Most of the traffic for PoppaString comes from web searches and most of those searches originate from Google. However, I am noticing an increase in traffic coming from social networks and mobile devices, and so I wanted to ensure that all searches for *me*, regardless of origin, was as consistent and unified as possible. My first step was to take advantage of the Google’s support for authorship markup.

<link rel="me" type="text/html" href="/blog/syndicationservice.asmx/GetRss/">
<link rel="me" type="text/html" href="http://twitter.com/PoppaString">
<link rel="me" type="text/html" href="http://www.linkedin.com/in/markdownie">

I am not sure how well blogs are prepared for the onslaught of mobile devices and the various ways in which they interpret the tradition pixel. In short we have a proliferation of devices with pixel density outputs that are radically different from that of a typical computer display. In these cases the user agent will need to know to rescale the pixel values, the following is an example of a viewport meta tag to control layout on mobile browsers.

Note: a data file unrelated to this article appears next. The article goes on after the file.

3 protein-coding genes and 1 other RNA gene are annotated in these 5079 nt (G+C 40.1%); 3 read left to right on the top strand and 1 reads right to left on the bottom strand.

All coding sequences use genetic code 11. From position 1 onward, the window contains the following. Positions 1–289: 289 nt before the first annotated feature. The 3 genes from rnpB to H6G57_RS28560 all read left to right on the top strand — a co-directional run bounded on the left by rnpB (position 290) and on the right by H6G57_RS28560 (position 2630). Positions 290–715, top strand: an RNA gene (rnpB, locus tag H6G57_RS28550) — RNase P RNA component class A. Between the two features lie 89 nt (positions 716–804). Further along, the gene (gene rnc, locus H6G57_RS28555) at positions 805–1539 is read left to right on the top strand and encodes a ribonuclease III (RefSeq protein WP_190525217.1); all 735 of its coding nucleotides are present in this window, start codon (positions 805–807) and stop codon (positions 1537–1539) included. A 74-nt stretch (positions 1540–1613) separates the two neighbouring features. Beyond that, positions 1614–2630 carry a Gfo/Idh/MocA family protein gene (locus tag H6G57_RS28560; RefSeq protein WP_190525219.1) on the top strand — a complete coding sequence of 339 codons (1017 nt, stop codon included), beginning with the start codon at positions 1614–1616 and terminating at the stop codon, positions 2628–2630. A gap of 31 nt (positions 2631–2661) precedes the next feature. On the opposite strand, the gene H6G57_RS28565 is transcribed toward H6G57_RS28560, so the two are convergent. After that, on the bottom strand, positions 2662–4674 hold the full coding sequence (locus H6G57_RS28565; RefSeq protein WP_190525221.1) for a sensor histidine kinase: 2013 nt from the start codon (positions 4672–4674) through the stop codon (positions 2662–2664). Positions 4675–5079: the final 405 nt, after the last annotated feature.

<meta name="viewport" content="width=device-width, initial-scale=1.0, maximum-scale=1.0"/>


Finally, IE9 is still the dominant browser out there and I have always really liked the taskbar pinning feature, so here is a simple example of how to create pinning with simple uri actions.

<meta name="msapplication-task" content="name=Apps;action-uri=/Apps;icon-uri=/images/ps.ico" />
<meta name="msapplication-task" content="name=PoppaString on Twitter;
    action-uri=http://twitter.com/PoppaString;icon-uri=/images/twitter.ico" />
<meta name="application-name" content="Blog" />
<meta name="msapplication-tooltip" content="Blog" />


Here is the output:

image